Hill: What about you Ron?
Gross: In much the same way as a pilot needs to know how to fly when he flips off the autopilot switch, thank God, [laughs] I think people will also need to know how to drive in case they need to switch off their autopilot on the autonomous vehicle. While we might not use it very often and those skills may not be necessary and may atrophy over time, I still think it will be a law that will have to be versed in how to drive a car.
Hill: Ron, lawmakers continue to speak out about the monopoly of big tech; so buy, sell or hold Apple, Amazon, Alphabet, or Facebook getting broken up in the next five years? I’ll just add on to that. [laughs] You can even go the route of a self-breakup in the next five years.
Gross: The heat is certainly on, so I’m going to buy that one of them does get broken up either by the Department of Justice or on its own. If I had to guess, I would say it was Alphabet, because Google feels to me more like the biggest monopoly of them. They all have competition, but Google Search is pretty up there in terms of market share, and if anyone really has to go down, that would be my guess.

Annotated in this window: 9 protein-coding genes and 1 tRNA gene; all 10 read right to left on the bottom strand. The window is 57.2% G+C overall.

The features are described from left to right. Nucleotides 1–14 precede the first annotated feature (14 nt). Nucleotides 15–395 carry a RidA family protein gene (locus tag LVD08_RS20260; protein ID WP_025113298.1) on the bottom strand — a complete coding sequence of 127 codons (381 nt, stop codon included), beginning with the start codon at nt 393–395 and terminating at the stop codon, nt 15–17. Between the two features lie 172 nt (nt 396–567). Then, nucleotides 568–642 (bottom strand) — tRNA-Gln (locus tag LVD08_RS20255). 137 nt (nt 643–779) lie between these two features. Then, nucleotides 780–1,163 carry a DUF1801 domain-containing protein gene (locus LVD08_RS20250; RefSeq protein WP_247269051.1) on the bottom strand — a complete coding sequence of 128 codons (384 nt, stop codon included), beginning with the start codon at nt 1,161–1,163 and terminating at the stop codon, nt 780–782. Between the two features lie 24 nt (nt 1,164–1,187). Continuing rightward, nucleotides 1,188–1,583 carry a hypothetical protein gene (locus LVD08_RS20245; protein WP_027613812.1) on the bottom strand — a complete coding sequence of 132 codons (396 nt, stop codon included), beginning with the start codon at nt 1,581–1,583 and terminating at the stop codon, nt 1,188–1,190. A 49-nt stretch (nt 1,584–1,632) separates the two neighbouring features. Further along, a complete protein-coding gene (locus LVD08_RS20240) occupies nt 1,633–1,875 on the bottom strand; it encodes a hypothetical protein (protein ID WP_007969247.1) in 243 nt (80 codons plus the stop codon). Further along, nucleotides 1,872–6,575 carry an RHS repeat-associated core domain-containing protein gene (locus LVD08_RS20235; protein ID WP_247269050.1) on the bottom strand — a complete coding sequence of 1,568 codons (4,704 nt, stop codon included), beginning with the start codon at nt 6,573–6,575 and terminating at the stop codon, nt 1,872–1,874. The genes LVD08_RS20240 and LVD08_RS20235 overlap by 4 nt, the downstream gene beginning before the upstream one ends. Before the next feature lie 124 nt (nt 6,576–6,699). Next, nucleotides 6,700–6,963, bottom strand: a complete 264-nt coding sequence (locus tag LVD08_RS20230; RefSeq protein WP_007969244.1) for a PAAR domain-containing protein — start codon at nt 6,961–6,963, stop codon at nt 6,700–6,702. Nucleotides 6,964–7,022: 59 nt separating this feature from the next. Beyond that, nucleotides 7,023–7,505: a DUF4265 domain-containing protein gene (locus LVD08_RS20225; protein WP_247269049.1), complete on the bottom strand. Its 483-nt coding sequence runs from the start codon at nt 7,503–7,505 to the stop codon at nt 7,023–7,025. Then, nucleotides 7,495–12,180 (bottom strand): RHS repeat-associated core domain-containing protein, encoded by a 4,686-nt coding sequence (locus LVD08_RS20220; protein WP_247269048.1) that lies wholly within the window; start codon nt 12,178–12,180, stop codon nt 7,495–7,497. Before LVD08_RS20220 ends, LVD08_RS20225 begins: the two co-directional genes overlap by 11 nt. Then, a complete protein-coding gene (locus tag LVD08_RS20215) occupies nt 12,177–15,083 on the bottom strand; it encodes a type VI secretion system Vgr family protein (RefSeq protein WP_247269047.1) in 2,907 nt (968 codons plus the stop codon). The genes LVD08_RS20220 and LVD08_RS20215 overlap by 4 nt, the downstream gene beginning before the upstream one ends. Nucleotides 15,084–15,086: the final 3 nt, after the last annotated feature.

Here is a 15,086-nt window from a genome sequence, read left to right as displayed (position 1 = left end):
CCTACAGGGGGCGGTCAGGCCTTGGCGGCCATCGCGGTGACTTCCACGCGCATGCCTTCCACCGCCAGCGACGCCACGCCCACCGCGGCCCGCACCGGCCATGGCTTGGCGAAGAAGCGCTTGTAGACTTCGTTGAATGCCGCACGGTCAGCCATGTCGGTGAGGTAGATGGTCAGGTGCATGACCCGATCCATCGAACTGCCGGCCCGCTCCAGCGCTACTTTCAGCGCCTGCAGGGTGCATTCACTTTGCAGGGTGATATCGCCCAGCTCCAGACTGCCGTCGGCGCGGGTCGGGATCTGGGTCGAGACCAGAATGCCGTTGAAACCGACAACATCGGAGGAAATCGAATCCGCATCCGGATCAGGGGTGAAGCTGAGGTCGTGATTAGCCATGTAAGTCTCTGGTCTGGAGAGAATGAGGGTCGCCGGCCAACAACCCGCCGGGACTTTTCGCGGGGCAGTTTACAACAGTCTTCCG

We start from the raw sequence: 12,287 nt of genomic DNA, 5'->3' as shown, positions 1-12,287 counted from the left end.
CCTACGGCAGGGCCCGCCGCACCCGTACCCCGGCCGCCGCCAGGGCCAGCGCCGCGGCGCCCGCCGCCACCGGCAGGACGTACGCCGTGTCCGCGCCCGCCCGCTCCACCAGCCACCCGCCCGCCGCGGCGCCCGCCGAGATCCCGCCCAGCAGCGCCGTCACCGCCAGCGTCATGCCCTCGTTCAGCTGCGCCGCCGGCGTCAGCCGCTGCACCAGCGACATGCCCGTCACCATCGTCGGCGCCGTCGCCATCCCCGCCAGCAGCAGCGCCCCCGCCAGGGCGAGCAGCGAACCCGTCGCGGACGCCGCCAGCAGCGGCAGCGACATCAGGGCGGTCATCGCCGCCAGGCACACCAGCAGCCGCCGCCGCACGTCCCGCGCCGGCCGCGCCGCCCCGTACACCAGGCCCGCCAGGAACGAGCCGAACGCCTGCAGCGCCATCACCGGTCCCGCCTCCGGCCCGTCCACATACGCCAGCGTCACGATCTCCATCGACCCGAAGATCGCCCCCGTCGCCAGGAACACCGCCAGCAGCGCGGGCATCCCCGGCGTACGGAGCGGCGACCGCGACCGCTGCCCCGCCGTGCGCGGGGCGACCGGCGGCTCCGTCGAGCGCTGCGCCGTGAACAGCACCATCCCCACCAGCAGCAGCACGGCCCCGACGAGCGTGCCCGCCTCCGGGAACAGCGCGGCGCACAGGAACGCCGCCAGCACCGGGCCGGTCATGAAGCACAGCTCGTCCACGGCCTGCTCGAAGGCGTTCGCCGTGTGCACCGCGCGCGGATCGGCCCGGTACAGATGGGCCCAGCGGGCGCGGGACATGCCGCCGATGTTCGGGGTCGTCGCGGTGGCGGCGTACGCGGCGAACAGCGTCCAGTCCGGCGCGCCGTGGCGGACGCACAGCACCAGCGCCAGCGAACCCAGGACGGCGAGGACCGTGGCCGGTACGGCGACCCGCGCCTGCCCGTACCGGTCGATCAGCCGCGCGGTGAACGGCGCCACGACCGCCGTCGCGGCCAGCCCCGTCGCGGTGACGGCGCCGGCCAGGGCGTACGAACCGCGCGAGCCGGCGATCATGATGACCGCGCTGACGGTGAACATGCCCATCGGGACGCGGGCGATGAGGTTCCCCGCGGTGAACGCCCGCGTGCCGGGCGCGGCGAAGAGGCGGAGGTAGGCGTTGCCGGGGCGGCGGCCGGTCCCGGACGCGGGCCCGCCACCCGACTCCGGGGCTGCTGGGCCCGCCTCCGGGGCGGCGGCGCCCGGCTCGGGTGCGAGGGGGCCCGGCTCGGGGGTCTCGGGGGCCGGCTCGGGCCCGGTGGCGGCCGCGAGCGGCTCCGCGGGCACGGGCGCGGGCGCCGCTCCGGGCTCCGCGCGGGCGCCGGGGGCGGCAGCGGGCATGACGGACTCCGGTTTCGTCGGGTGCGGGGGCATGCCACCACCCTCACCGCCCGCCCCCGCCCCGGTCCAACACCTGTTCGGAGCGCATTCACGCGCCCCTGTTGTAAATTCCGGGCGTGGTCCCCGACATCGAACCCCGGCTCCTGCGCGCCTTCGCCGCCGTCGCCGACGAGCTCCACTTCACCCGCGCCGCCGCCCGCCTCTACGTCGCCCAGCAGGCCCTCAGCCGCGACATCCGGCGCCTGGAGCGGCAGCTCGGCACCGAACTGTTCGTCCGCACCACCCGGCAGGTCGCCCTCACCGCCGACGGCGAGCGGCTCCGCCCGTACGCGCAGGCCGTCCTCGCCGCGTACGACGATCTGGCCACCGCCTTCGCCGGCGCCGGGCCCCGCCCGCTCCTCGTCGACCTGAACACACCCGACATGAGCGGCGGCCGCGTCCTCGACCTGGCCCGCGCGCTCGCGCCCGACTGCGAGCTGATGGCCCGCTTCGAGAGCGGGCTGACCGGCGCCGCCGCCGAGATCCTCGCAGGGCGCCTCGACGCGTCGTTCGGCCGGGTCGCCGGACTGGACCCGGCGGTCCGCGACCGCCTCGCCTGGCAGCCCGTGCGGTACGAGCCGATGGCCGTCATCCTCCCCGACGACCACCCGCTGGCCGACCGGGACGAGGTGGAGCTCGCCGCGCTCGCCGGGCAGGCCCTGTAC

Moser: Well, I think I’m going to run counter to Ron here, and I’m going to sell the notion that we will see any of these companies broken up in the next five years. I think that perhaps some lawmakers would like to do that. I also think that there are bigger fish to fry, and I think that they probably are better served looking at what has happened with these four businesses; Apple, Amazon, Alphabet, and Facebook, trying to ascertain exactly how they can prevent potential antitrust concerns in the future. There’s some acquisitions you could argue that should not have been made. Facebook, I’m looking in your direction. It seems like the Instagram deal was really not about trying to make yourself stronger as much as it was about eliminating a competitor. I think they probably look back on stuff like that and say, “You know what, [laughs] we probably should have caught that.” I don’t know that they’re really going to have the political capital to fully make something like a breakup happen here. It could happen. I’m just selling the notion that it will. I think it definitely will reshape how tech is able to consolidate though in the future.